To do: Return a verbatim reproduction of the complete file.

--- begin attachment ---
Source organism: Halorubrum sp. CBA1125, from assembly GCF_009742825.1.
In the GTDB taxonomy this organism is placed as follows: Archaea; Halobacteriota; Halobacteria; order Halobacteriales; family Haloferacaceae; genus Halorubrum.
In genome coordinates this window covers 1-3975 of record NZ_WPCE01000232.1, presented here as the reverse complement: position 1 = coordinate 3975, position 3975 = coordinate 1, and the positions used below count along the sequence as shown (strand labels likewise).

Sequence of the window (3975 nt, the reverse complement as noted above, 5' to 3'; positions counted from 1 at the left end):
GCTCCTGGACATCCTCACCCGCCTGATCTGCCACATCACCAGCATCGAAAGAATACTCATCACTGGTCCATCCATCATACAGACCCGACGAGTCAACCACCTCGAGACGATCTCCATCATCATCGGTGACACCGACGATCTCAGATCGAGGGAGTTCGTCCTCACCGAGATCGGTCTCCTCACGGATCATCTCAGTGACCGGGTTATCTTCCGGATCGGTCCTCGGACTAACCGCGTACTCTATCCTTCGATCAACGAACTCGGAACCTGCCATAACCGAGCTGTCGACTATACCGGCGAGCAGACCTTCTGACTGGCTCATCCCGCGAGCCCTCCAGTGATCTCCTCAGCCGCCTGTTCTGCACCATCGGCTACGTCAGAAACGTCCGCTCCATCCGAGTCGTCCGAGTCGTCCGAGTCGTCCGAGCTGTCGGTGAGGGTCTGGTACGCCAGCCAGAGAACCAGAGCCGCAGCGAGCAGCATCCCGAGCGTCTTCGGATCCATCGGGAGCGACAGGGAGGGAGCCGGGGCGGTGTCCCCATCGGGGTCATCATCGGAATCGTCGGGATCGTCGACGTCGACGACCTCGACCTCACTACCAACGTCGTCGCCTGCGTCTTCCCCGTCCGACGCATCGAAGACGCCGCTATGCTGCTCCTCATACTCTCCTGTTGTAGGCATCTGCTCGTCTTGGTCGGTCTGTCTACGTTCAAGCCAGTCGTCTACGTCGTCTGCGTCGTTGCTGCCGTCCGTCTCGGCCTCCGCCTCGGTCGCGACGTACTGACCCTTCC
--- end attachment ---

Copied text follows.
Source organism: Halorubrum sp. CBA1125, from assembly GCF_009742825.1.
In the GTDB taxonomy this organism is placed as follows: Archaea; Halobacteriota; Halobacteria; order Halobacteriales; family Haloferacaceae; genus Halorubrum.
In genome coordinates this window covers 1-3975 of record NZ_WPCE01000232.1, presented here as the reverse complement: position 1 = coordinate 3975, position 3975 = coordinate 1, and the positions used below count along the sequence as shown (strand labels likewise).

Sequence of the window (3975 nt, the reverse complement as noted above, 5' to 3'; positions counted from 1 at the left end):
GCTCCTGGACATCCTCACCCGCCTGATCTGCCACATCACCAGCATCGAAAGAATACTCATCACTGGTCCATCCATCATACAGACCCGACGAGTCAACCACCTCGAGACGATCTCCATCATCATCGGTGACACCGACGATCTCAGATCGAGGGAGTTCGTCCTCACCGAGATCGGTCTCCTCACGGATCATCTCAGTGACCGGGTTATCTTCCGGATCGGTCCTCGGACTAACCGCGTACTCTATCCTTCGATCAACGAACTCGGAACCTGCCATAACCGAGCTGTCGACTATACCGGCGAGCAGACCTTCTGACTGGCTCATCCCGCGAGCCCTCCAGTGATCTCCTCAGCCGCCTGTTCTGCACCATCGGCTACGTCAGAAACGTCCGCTCCATCCGAGTCGTCCGAGTCGTCCGAGTCGTCCGAGCTGTCGGTGAGGGTCTGGTACGCCAGCCAGAGAACCAGAGCCGCAGCGAGCAGCATCCCGAGCGTCTTCGGATCCATCGGGAGCGACAGGGAGGGAGCCGGGGCGGTGTCCCCATCGGGGTCATCATCGGAATCGTCGGGATCGTCGACGTCGACGACCTCGACCTCACTACCAACGTCGTCGCCTGCGTCTTCCCCGTCCGACGCATCGAAGACGCCGCTATGCTGCTCCTCATACTCTCCTGTTGTAGGCATCTGCTCGTCTTGGTCGGTCTGTCTACGTTCAAGCCAGTCGTCTACGTCGTCTGCGTCGTTGCTGCCGTCCGTCTCGGCCTCCGCCTCGGTCGCGACGTACTGACCCTTCC